In my experience, making a difference in the life of a front-life staff person is the easiest way to forge the kind of alliances that I'm talking about. If you can work a miracle for someone, they'll likely sing your praises to their colleagues.

I think that if you are willing to be visible and to forge relationships with front-line staff, the smoke and mirrors will dissipate and your true value to your organization will shine through.

Be proactive. Be visible. Be awesome.

Thursday, August 5, 2010

Technical Services Librarians and the theoretical user

I just finished reading Rick Anderson's op ed from September 2005 about the Patron-Centered Technical Services Librarian.

Even though it's nearly five years old, I highlighted most of it and kept shouting 'yes! That!' in my head to nearly everything he wrote.

Anderson's premise is that the ultimate goal of libraries should be "to get the best possible information to our patrons as quickly and effectively as possible, and to do in a way that works best and makes most sense for our particular patrons."

He goes on to say that because of the day-to-day tasks that Technical Services staffs perform, it is easy to think that the ultimate goal of librarianship is a well-managed collection.

I suspect that most front-line staff would say something to the effect of 'well...duh' to Anderson's assertion about the ultimate goal of librarianship. I also think that one point that Anderson doesn't make is that Technical Services Librarians often lose sight of this 'ultimate goal' because they rarely see a library user. Being at least one step removed from end users has the potential to cause the kind of myopia that Anderson discusses.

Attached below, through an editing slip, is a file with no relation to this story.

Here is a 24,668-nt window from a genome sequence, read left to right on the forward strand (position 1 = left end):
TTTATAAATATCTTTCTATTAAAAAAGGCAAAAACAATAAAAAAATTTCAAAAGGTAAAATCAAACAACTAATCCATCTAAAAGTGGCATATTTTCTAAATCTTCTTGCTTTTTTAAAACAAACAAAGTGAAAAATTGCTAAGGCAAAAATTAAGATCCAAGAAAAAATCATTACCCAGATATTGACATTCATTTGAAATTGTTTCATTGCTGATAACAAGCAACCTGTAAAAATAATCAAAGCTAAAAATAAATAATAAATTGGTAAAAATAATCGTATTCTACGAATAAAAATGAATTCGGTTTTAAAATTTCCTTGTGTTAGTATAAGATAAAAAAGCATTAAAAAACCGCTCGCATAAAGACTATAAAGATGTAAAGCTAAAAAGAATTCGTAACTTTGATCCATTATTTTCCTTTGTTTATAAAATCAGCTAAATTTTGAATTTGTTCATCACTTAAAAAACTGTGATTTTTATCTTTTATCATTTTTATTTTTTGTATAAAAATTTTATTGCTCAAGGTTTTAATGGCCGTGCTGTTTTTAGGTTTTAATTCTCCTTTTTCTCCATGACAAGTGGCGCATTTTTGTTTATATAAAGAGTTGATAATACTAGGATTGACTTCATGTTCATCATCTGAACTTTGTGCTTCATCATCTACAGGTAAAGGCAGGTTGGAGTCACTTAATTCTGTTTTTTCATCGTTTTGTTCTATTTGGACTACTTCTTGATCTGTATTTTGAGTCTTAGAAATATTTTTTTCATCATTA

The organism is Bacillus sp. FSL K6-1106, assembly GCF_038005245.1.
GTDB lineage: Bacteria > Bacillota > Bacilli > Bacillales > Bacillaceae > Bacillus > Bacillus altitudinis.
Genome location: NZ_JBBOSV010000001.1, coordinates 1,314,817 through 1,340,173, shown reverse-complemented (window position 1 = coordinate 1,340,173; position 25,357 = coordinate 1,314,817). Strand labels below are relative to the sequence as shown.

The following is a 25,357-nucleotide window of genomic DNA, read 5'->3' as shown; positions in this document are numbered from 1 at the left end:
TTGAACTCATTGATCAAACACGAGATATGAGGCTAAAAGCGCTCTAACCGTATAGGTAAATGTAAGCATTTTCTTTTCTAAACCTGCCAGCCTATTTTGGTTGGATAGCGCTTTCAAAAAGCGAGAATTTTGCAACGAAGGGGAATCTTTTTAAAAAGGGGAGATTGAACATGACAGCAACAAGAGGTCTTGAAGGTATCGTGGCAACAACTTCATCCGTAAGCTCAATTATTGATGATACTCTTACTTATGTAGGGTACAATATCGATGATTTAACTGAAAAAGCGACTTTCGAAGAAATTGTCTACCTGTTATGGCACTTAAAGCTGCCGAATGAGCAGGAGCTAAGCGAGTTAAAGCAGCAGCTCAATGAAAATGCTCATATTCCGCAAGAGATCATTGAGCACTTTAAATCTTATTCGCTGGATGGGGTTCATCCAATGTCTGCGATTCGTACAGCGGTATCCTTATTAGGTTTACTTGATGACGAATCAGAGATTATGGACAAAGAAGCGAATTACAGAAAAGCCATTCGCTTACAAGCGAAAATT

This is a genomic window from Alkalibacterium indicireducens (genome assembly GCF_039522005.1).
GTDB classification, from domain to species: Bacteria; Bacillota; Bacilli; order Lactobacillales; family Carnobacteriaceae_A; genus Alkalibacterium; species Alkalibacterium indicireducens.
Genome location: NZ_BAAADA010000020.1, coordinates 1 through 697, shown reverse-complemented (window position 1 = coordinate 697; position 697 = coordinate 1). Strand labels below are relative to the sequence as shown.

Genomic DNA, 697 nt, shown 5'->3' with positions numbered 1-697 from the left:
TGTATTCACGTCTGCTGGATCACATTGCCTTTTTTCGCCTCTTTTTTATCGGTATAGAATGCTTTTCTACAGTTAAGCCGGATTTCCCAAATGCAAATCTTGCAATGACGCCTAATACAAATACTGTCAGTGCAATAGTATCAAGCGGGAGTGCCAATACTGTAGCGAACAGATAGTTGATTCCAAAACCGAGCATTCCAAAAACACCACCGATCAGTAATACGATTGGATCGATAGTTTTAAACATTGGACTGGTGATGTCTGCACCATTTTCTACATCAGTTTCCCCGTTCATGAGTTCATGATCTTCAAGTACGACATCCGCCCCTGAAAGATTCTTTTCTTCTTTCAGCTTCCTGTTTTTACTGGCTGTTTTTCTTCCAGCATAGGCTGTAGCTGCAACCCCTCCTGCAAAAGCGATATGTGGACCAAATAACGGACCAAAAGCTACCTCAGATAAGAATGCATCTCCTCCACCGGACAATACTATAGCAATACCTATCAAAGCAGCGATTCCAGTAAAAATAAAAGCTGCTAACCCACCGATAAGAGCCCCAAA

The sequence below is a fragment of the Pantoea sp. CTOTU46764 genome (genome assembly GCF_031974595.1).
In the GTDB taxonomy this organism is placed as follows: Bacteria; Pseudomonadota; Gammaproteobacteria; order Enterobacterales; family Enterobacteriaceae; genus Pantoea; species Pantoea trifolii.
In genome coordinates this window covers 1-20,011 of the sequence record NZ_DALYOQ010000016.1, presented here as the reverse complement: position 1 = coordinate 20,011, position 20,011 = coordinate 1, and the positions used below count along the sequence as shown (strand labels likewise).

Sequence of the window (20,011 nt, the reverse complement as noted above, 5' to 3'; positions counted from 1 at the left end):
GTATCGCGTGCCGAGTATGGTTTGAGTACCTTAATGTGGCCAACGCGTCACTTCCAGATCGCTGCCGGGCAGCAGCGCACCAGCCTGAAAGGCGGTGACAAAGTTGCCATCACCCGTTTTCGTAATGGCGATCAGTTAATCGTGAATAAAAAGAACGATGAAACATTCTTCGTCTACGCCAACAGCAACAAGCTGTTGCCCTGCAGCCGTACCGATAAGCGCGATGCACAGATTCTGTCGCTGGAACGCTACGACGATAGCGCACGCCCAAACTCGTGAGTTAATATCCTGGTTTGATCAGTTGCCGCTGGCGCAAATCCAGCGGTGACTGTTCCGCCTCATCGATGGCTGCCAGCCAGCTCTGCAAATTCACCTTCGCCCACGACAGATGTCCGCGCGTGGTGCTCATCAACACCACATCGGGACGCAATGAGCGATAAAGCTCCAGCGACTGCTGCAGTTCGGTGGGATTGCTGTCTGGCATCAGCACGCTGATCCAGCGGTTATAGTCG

When you work in Technical Services and don't have day-to-day (or even more intermittent) contact with end users, they start to become theoretical. I know that I have the tendency to start guessing what's best for users when I don't spend time with them. And since I'm a librarian and have librarian-strength searching skills, I probably shouldn't being going all Lorax on our users.

Let me tell you a story...
For the past two semesters, I've worked as one of the class librarian for my University's Freshman Composition program. I am one of about 25 librarians from across our library who volunteers to do this. There are subject librarians, paraprofessional staff who are in library school, and Technical Services librarians who offer a few hours of their time over the course of a semester.

Serving as a class librarian is a low intensity way for me to spend a little time with library users. It's not explicitly listed as one of my job duties, but it's some of the most rewarding work I do.

I teach Freshmen how to search for articles and books on their paper topics; they teach me how the user's mind works. It's awesome.

This past Spring, both of the instructors I worked with asked me to have one-on-one sessions with their students. Over the course of two weeks, I spent 30 minutes with each student.

Boy howdy did I learn something about library users!

That face-time with end users was invaluable to me. I learned how they think, how they search, and what they value. They were no longer theoretical but were, instead, real people with real problems.

My point is that Anderson is right about it being easy to lose sight of the fact that our goal should be to get good information to our users in the way that makes the most sense to them.

The good news is that there are concrete ways to stop yourself from falling into that trap:

Offer to work a shift at your library's reference desk, sit in on a colleague's library instruction session, offer to teach an introductory library instruction session yourself.

Be visible. Be proactive. Be awesome.